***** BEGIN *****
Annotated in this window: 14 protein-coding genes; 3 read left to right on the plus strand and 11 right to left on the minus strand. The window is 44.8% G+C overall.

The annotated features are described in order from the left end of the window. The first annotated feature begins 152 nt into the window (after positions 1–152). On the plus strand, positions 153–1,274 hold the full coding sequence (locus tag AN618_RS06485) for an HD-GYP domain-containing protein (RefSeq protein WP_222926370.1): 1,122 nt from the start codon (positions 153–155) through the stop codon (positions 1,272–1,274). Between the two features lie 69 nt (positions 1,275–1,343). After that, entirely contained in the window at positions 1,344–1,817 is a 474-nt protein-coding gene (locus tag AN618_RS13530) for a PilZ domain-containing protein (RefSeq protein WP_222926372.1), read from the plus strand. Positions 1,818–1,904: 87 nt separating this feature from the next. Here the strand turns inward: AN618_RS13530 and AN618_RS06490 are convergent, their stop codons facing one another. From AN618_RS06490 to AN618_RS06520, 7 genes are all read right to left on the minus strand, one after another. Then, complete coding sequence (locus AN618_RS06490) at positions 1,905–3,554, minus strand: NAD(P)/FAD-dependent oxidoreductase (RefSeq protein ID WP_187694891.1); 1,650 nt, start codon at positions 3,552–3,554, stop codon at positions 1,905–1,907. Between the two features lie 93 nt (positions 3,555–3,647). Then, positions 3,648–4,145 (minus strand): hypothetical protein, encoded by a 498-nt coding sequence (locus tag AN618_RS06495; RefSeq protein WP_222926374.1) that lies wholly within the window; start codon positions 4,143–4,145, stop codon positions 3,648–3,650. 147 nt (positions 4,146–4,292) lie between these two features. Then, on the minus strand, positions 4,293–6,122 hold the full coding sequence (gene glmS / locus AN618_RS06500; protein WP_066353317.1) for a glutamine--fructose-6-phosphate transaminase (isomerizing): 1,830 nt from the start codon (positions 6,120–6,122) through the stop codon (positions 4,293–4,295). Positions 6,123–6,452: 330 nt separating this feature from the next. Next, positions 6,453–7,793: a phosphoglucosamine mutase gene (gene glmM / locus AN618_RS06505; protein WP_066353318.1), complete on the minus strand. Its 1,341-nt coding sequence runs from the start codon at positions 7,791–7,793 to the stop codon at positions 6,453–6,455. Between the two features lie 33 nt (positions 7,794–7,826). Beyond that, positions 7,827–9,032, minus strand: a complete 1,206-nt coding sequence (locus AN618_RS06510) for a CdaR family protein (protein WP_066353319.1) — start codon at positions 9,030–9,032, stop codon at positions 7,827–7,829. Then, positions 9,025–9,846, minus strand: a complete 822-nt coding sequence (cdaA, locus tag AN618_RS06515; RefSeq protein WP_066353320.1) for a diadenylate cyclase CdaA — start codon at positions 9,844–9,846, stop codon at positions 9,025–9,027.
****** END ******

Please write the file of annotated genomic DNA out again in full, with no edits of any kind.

Annotated in this window: 14 protein-coding genes; 3 read left to right on the plus strand and 11 right to left on the minus strand. The window is 44.8% G+C overall.

The annotated features are described in order from the left end of the window. The first annotated feature begins 152 nt into the window (after positions 1–152). On the plus strand, positions 153–1,274 hold the full coding sequence (locus tag AN618_RS06485) for an HD-GYP domain-containing protein (RefSeq protein WP_222926370.1): 1,122 nt from the start codon (positions 153–155) through the stop codon (positions 1,272–1,274). Between the two features lie 69 nt (positions 1,275–1,343). After that, entirely contained in the window at positions 1,344–1,817 is a 474-nt protein-coding gene (locus tag AN618_RS13530) for a PilZ domain-containing protein (RefSeq protein WP_222926372.1), read from the plus strand. Positions 1,818–1,904: 87 nt separating this feature from the next. Here the strand turns inward: AN618_RS13530 and AN618_RS06490 are convergent, their stop codons facing one another. From AN618_RS06490 to AN618_RS06520, 7 genes are all read right to left on the minus strand, one after another. Then, complete coding sequence (locus AN618_RS06490) at positions 1,905–3,554, minus strand: NAD(P)/FAD-dependent oxidoreductase (RefSeq protein ID WP_187694891.1); 1,650 nt, start codon at positions 3,552–3,554, stop codon at positions 1,905–1,907. Between the two features lie 93 nt (positions 3,555–3,647). Then, positions 3,648–4,145 (minus strand): hypothetical protein, encoded by a 498-nt coding sequence (locus tag AN618_RS06495; RefSeq protein WP_222926374.1) that lies wholly within the window; start codon positions 4,143–4,145, stop codon positions 3,648–3,650. 147 nt (positions 4,146–4,292) lie between these two features. Then, on the minus strand, positions 4,293–6,122 hold the full coding sequence (gene glmS / locus AN618_RS06500; protein WP_066353317.1) for a glutamine--fructose-6-phosphate transaminase (isomerizing): 1,830 nt from the start codon (positions 6,120–6,122) through the stop codon (positions 4,293–4,295). Positions 6,123–6,452: 330 nt separating this feature from the next. Next, positions 6,453–7,793: a phosphoglucosamine mutase gene (gene glmM / locus AN618_RS06505; protein WP_066353318.1), complete on the minus strand. Its 1,341-nt coding sequence runs from the start codon at positions 7,791–7,793 to the stop codon at positions 6,453–6,455. Between the two features lie 33 nt (positions 7,794–7,826). Beyond that, positions 7,827–9,032, minus strand: a complete 1,206-nt coding sequence (locus AN618_RS06510) for a CdaR family protein (protein WP_066353319.1) — start codon at positions 9,030–9,032, stop codon at positions 7,827–7,829. Then, positions 9,025–9,846, minus strand: a complete 822-nt coding sequence (cdaA, locus tag AN618_RS06515; RefSeq protein WP_066353320.1) for a diadenylate cyclase CdaA — start codon at positions 9,844–9,846, stop codon at positions 9,025–9,027.